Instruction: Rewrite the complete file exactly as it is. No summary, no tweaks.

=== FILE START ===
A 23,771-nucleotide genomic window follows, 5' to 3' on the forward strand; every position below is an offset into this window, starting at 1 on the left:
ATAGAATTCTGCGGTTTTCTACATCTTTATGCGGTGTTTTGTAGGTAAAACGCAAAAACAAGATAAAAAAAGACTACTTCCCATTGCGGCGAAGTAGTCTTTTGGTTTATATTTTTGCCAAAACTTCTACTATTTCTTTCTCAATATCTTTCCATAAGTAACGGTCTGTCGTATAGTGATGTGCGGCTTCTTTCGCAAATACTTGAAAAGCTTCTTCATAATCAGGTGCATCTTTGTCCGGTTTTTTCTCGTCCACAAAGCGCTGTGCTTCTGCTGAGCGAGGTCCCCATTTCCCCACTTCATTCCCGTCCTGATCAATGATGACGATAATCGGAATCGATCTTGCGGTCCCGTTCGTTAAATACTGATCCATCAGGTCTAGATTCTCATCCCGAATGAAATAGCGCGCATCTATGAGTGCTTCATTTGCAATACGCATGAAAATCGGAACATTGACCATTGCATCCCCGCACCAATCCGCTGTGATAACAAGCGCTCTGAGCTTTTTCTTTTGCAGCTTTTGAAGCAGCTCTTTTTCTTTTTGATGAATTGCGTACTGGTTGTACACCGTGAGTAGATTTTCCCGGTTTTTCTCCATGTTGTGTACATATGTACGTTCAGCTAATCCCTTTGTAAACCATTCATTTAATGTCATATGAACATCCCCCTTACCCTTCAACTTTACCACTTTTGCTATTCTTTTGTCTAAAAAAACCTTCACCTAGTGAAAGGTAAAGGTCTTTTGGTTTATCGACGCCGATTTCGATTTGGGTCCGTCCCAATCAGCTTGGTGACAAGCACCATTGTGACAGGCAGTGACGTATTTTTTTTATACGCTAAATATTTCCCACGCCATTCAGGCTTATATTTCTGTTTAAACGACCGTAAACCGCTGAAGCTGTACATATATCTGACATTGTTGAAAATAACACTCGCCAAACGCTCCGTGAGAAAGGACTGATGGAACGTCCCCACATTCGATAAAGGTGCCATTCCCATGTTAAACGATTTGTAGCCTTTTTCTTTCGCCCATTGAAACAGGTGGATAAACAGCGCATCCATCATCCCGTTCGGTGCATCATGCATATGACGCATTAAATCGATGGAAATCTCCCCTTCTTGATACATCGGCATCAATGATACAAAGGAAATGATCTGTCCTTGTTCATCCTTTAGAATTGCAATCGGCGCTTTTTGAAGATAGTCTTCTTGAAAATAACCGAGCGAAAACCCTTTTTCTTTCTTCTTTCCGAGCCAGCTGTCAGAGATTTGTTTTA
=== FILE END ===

A 23,771-nucleotide genomic window follows, 5' to 3' on the forward strand; every position below is an offset into this window, starting at 1 on the left:
ATAGAATTCTGCGGTTTTCTACATCTTTATGCGGTGTTTTGTAGGTAAAACGCAAAAACAAGATAAAAAAAGACTACTTCCCATTGCGGCGAAGTAGTCTTTTGGTTTATATTTTTGCCAAAACTTCTACTATTTCTTTCTCAATATCTTTCCATAAGTAACGGTCTGTCGTATAGTGATGTGCGGCTTCTTTCGCAAATACTTGAAAAGCTTCTTCATAATCAGGTGCATCTTTGTCCGGTTTTTTCTCGTCCACAAAGCGCTGTGCTTCTGCTGAGCGAGGTCCCCATTTCCCCACTTCATTCCCGTCCTGATCAATGATGACGATAATCGGAATCGATCTTGCGGTCCCGTTCGTTAAATACTGATCCATCAGGTCTAGATTCTCATCCCGAATGAAATAGCGCGCATCTATGAGTGCTTCATTTGCAATACGCATGAAAATCGGAACATTGACCATTGCATCCCCGCACCAATCCGCTGTGATAACAAGCGCTCTGAGCTTTTTCTTTTGCAGCTTTTGAAGCAGCTCTTTTTCTTTTTGATGAATTGCGTACTGGTTGTACACCGTGAGTAGATTTTCCCGGTTTTTCTCCATGTTGTGTACATATGTACGTTCAGCTAATCCCTTTGTAAACCATTCATTTAATGTCATATGAACATCCCCCTTACCCTTCAACTTTACCACTTTTGCTATTCTTTTGTCTAAAAAAACCTTCACCTAGTGAAAGGTAAAGGTCTTTTGGTTTATCGACGCCGATTTCGATTTGGGTCCGTCCCAATCAGCTTGGTGACAAGCACCATTGTGACAGGCAGTGACGTATTTTTTTTATACGCTAAATATTTCCCACGCCATTCAGGCTTATATTTCTGTTTAAACGACCGTAAACCGCTGAAGCTGTACATATATCTGACATTGTTGAAAATAACACTCGCCAAACGCTCCGTGAGAAAGGACTGATGGAACGTCCCCACATTCGATAAAGGTGCCATTCCCATGTTAAACGATTTGTAGCCTTTTTCTTTCGCCCATTGAAACAGGTGGATAAACAGCGCATCCATCATCCCGTTCGGTGCATCATGCATATGACGCATTAAATCGATGGAAATCTCCCCTTCTTGATACATCGGCATCAATGATACAAAGGAAATGATCTGTCCTTGTTCATCCTTTAGAATTGCAATCGGCGCTTTTTGAAGATAGTCTTCTTGAAAATAACCGAGCGAAAACCCTTTTTCTTTCTTCTTTCCGAGCCAGCTGTCAGAGATTTGTTTTA